• November 10th – We pray for those experimenting with ways to reduce our carbon footprint
  • November 11th – We pray all God’s creatures and especially for those species of plants and animals that are threatened with extinction
  • November 12th – We pray that the U.S. Catholic bishops to write a public letter to the faithful supporting the urgency for action to fight man-made climate change.

 

Here are some additional petitions for this period of contemplation and negotiation for world leaders.

  • We pray that we can accept the challenges of cleaning up our rivers, lakes, and oceans.
  • We pray for the many people living on land that will be lost due to rising waters.
  • We pray that the areas of our country suffering from drought will receive the rain they need.
  • We pray that the generous harvests many are experiencing will be shared with those in need.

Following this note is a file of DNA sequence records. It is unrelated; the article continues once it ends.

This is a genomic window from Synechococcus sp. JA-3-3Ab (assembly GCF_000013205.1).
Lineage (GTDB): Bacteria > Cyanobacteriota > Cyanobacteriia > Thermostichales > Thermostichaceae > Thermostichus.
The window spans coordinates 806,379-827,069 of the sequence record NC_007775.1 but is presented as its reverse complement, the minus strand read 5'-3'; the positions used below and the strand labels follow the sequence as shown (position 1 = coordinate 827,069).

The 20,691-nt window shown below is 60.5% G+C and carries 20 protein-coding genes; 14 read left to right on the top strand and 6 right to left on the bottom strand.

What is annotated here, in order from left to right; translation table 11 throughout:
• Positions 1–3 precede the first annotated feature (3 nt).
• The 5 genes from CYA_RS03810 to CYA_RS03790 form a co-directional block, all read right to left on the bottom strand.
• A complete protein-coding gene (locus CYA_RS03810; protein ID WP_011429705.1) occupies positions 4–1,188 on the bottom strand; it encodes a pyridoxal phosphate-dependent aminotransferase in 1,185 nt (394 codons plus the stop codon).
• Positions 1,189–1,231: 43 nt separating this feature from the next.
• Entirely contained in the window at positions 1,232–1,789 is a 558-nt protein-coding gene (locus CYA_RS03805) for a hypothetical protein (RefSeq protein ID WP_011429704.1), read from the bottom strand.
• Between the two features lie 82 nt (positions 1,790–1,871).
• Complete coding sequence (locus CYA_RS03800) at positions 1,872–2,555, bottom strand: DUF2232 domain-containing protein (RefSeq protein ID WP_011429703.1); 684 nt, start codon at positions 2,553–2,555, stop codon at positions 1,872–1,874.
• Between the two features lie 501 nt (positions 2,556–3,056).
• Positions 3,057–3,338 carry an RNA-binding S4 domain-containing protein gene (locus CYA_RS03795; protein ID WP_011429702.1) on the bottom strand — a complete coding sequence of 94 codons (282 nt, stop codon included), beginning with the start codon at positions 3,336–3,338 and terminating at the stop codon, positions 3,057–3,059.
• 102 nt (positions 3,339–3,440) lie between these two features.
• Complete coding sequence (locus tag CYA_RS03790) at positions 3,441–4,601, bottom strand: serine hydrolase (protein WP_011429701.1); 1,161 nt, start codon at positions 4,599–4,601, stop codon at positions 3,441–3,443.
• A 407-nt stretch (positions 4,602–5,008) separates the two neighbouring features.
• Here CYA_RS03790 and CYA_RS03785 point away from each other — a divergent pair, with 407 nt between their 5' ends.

• We pray that abandoned oil and gas wells that leak methane and contaminate groundwater, exacerbating climate change and causing health issues, be cleaned. We welcome the 120,000 jobs this effort would create.
  • We pray that companies will find ways to reduce the use of plastics in their products.

Click here to download a PDF of these special prayers.

Posted in Peace & Justice Blog

Dominican Sister of Peace Lin Howley

Dominican Sister of Peace Lin Howley

Dominican Sister of Peace Lin (Kevin) Howley, OP, (98) died on October 21, 2021, at the Mohun Health Care Center, Columbus, OH.